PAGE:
Intel Optane DIMM Pricing: $695 for 128GB, $2595 for 256GB, $7816 for 512GB (Update)

Update 4/7/2019: Colfax Direct reached out with its pricing for the modules, including the 512GB Optane DC Persistent DIMMs. We've added the updated pricing below.

Original Article:

Intel's Optane memory can be used as either memory or storage, and it turns out to be pretty competitively priced. Intel's newly released Optane DC Persistent Memory DIMMs slot right into a DDR4-compliant memory slot and promise to fundamentally upset the conventional memory hierarchy as we know it, making memory persistent so it doesn't lose data when it loses power. It also boosts memory capacity up to an astounding 512GB per slot. If that's too much memory for you, Intel also offers 128GB and 256GB sticks.

(Image credit: Intel)

Unfortunately, this radical new memory is only designed for servers, at least for now, but it is significantly cheaper than DRAM. Intel designed the DIMMs to bridge both the performance and pricing gap between storage and memory but hasn't released official pricing for the new memory yet, instead giving us rough estimates for system-level pricing that often includes volume discounts for OEMs. However, now the Optane DIMMs have popped up at online retailers Colfax Direct, CompSource, and ShopBLT, giving us our first glimpse of retail pricing.

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Row 0 - Cell 0 128GB Optane DIMM256GB Optane DIMM512GB Optane DIMM
Intel System Pricing Guidance$577$2,125$6,751
Colfax Direct$695$2,595$8,250
Conventional DRAM~$4,500Not AvailableNot Available

Colfax Direct has posted pricing for the 512GB modules at $8,250, while the 128GB DIMMs weigh in at ~$695, which is significantly cheaper than CompSource and ShopBLT. The 256GB models command a $2,595 price point. ShopBLT also has the 512GB DIMMs listed at $7,816.

(Image credit: Intel)

Equipping a full server with this kit is pricey, though. Intel outfitted its example configurations with a copious amount of capacity: twelve 128GB sticks weigh in at a total of $6,924. Stepping up to twelve 512GB sticks pushes the needle up to $81,012, but this is relatively tame pricing compared to what you'd pay for an equivalent amount of DRAM.

For instance, even with the currently low DRAM pricing, the highest-capacity 128GB ECC DDR4 sticks are roughly $4,500 apiece, making the ~$850 asking price for Optane look particularly attractive. New 256GB DRAM sticks are coming to market soon, and pricing hasn't been announced, but you can also expect them to land at significantly higher prices than the Optane DIMMs. Finally, there is no option on the near horizon for 512GB DRAM modules.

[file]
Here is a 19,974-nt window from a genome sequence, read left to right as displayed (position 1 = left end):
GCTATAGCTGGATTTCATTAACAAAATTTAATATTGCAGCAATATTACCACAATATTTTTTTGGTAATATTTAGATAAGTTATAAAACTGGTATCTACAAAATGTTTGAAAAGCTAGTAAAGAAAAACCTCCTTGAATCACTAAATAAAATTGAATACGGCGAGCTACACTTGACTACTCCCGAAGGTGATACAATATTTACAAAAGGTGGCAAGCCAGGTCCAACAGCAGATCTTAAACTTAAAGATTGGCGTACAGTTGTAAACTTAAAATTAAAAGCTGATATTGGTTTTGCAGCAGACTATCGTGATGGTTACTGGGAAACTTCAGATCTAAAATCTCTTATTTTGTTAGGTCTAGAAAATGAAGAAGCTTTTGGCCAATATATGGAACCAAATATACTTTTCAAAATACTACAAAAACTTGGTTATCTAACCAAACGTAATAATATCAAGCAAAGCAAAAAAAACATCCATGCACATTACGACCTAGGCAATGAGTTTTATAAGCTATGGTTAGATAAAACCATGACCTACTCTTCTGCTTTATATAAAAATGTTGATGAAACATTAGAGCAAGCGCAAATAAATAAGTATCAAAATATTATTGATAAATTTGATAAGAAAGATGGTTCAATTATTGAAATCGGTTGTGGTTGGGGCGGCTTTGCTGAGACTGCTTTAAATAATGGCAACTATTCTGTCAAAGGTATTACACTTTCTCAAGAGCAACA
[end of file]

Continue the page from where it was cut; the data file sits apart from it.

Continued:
And that's one of the key value propositions of Intel's ultra-dense modules: DRAM simply can't match Optane's density, so you really only have one option for the ultimate in memory density. Optane enables a total of up to 6.5TB of Optane memory in a single dual-socket server, provided you have a Cascade Lake Xeon processor that supports the memory.

(Image credit: Intel)
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LatencyOptane DIMMDRAM
Idle Sequential Read Latency~170ns~75ns
Idle Random Read Latency~320ns~80ns
Per DIMM BandwidthsRow 3 - Cell 1 Row 3 - Cell 2
Sequential Read~7.6 GB/s~15 GB/s
Random Read~2.4 GB/s~15 GB/s
Sequential Write~2.3 GB/s~15 GB/s
Random Write~0.5 GB/s~15 GB/s

That said, Intel's Optane DIMMs aren't as fast as DRAM, and they still require at least one DRAM stick in the server. Due to the nature of Intel's Optane, not all workloads will benefit equally from the speedy medium, but they do provide tangible benefits for many workloads. 3D XPoint, the new memory technology behind Optane, is fast enough to serve as a slower tier of DRAM, but it does require tuning the application and driver stacks to accommodate its unique characteristics.

(Image credit: Intel)

DRAM also has unlimited endurance (with a few caveats), whereas Optane DIMMs are only warrantied for five years of full-on abuse. Intel says that it bases this endurance rating on the maximum possible throughput to the DIMMs for the duration of five years, putting to rest any endurance concerns. Intel also encrypts all data stored on the DIMMs to protect user data.

(Image credit: Intel)

Overall, the DIMMs consume about three times the power of a standard 8/16GB DDR4 DIMM. Power consumption is a huge consideration in the data center, and gaining 32 times the memory capacity in exchange for three times increase the power consumption is a dramatic improvement.

Wrapping these advantages in a price-friendly package is a game changer, but there are several caveats to the new Optane DC Persistent Memory DIMMs. We're currently working on a full review of the new memory, so stay tuned for more details.

Paul Alcorn
Managing Editor: News and Emerging Tech

Paul Alcorn is the Managing Editor: News and Emerging Tech for Tom's Hardware US. He also writes news and reviews on CPUs, storage, and enterprise hardware.